# Thread: Find f(-1), f(1), f(3)

1. ## Find f(-1), f(1), f(3)

Here is another piecewise defined function.

Find f(-1), f(1), f(3)

.........{x + 3.....-2<or=tox<1
f(x)=..{3...........x = 1
.........{-x + 3....x > 1

I need someone to explain this question piece by piece.
I really never really understood this type of function.

Thanks

2. To understand a piece wise function is simple. Whenever you are given a value of x, to know f(x), see which of the given range x belongs to and then substitute for x in that equation...

Here say I want f(1), then observe that the definition says f(x) = 3 when x = 1, which means f(1) = 3.

To know f(-1), observe that definition says whenever x is between -2 and 1, f(x) is x+3. So f(-1) = -1+3 = 2

Now can you try f(3)?

3. ## but....

Originally Posted by Isomorphism
To understand a piece wise function is simple. Whenever you are given a value of x, to know f(x), see which of the given range x belongs to and then substitute for x in that equation...

Here say I want f(1), then observe that the definition says f(x) = 3 when x = 1, which means f(1) = 3.

To know f(-1), observe that definition says whenever x is between -2 and 1, f(x) is x+3. So f(-1) = -1+3 = 2

Now can you try f(3)?
I know that the only number that pertain f(x) = 3, has to be x = 1. So, when x = 1, f(x) = 3 or y = 3.

However, you said:

"To know f(-1), observe that definition says whenever x is between -2 and 1, f(x) is x+3. So f(-1) = -1+3 = 2"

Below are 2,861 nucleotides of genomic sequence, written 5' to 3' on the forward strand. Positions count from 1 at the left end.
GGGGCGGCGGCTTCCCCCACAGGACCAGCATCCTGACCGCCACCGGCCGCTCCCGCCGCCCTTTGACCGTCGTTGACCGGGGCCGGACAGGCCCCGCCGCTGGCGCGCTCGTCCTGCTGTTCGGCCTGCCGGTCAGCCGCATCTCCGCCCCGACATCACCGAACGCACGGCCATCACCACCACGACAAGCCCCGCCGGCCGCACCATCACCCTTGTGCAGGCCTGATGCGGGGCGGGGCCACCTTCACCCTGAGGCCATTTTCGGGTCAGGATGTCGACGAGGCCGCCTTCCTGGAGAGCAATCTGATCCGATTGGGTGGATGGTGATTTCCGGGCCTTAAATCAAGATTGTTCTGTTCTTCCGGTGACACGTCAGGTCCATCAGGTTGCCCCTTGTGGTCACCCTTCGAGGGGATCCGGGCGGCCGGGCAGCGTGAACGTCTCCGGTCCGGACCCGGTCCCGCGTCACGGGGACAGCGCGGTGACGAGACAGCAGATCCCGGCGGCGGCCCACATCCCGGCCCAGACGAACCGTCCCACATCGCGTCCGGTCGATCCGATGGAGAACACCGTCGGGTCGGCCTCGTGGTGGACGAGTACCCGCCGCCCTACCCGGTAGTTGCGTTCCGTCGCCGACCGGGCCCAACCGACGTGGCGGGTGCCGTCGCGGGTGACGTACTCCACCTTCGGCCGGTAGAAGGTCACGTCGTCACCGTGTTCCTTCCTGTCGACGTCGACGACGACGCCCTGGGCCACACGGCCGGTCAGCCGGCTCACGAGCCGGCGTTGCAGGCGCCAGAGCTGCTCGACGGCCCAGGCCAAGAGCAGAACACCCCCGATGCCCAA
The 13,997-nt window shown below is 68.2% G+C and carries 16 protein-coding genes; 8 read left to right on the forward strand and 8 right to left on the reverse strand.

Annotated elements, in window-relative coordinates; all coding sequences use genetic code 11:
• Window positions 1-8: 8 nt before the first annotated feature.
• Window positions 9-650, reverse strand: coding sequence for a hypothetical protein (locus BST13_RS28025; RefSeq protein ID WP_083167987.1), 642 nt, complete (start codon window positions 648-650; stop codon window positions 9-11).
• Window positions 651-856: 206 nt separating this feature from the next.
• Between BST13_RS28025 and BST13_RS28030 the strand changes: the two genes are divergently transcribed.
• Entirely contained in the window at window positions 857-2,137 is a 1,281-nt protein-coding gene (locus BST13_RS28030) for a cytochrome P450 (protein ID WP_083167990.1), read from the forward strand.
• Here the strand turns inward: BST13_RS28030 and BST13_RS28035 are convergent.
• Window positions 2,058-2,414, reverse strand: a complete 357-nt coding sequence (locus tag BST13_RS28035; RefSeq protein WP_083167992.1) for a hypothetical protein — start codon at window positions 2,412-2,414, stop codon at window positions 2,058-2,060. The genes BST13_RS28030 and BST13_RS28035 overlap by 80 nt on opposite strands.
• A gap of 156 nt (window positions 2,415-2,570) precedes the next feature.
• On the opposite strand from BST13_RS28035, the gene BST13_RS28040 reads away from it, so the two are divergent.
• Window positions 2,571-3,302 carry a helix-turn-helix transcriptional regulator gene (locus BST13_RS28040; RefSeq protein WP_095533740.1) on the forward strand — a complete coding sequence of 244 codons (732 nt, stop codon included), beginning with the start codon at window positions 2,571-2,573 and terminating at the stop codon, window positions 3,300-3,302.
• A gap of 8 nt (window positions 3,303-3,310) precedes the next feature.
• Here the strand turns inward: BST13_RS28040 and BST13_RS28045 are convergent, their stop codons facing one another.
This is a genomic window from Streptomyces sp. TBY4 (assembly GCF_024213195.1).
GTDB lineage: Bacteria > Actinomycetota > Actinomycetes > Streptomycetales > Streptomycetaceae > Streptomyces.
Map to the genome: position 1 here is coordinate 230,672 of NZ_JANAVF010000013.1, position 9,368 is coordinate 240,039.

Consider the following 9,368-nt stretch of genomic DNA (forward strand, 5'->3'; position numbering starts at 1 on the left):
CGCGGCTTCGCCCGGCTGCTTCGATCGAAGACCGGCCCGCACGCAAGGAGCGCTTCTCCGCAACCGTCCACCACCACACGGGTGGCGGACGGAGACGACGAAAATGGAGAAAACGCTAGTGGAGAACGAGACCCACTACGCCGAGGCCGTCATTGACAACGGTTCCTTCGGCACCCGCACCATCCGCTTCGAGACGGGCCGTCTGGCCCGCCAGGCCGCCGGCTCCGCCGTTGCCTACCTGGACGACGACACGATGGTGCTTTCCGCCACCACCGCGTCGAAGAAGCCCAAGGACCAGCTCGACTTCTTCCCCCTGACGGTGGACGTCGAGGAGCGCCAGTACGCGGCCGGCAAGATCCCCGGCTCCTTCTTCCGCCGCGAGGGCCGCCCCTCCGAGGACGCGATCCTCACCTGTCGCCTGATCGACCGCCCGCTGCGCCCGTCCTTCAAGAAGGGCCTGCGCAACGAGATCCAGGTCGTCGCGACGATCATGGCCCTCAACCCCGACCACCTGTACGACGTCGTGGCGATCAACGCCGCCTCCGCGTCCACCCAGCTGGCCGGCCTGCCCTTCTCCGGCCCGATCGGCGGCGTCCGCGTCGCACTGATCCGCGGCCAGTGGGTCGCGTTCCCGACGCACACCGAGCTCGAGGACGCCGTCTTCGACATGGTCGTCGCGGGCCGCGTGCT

The retriction given is that x lies between -2 and 1. If I replace x with -1 for the function f(x) = x + 3, then how can x be lies between -2 and 1?

Look:

-1 + 3 = 2

Is 2 less than 1?

Here is the restriction:

-2 <or= to x < 1

If I place 2 for x in the restriction, then the inequality does not make sense.

I thought that we can replace x with -1 for the function
f(x) = -x + 3 where the restriction is x > 1.

f(-1) = -(-1) + 3

f(-1) = 1 + 3

f(-1) = 4

I can see that 4 > 1 is true.

See my point?

Thanks

4. Originally Posted by magentarita
Look:

-1 + 3 = 2

Is 2 less than 1?

Here is the restriction:

-2 <or= to x < 1

If I place 2 for x in the restriction, then the inequality does not make sense.
The question says f(x) = x+3 when x is between -2 and 1.

Your computation -1 + 3 is f(-1), right? The definition does not say f(-1) is between -2 and 1.

Understand?

5. ## got it now....

Originally Posted by Isomorphism
The question says f(x) = x+3 when x is between -2 and 1.

Your computation -1 + 3 is f(-1), right? The definition does not say f(-1) is between -2 and 1.

Understand?
I see what you mean.

We are applying what lies between the parentheses for f(x) to the proper restriction.

In that case, it makes sense that f(-1) be evaluated for x + 3 because
-1 lies between -2 and 1.

I see.

Thanks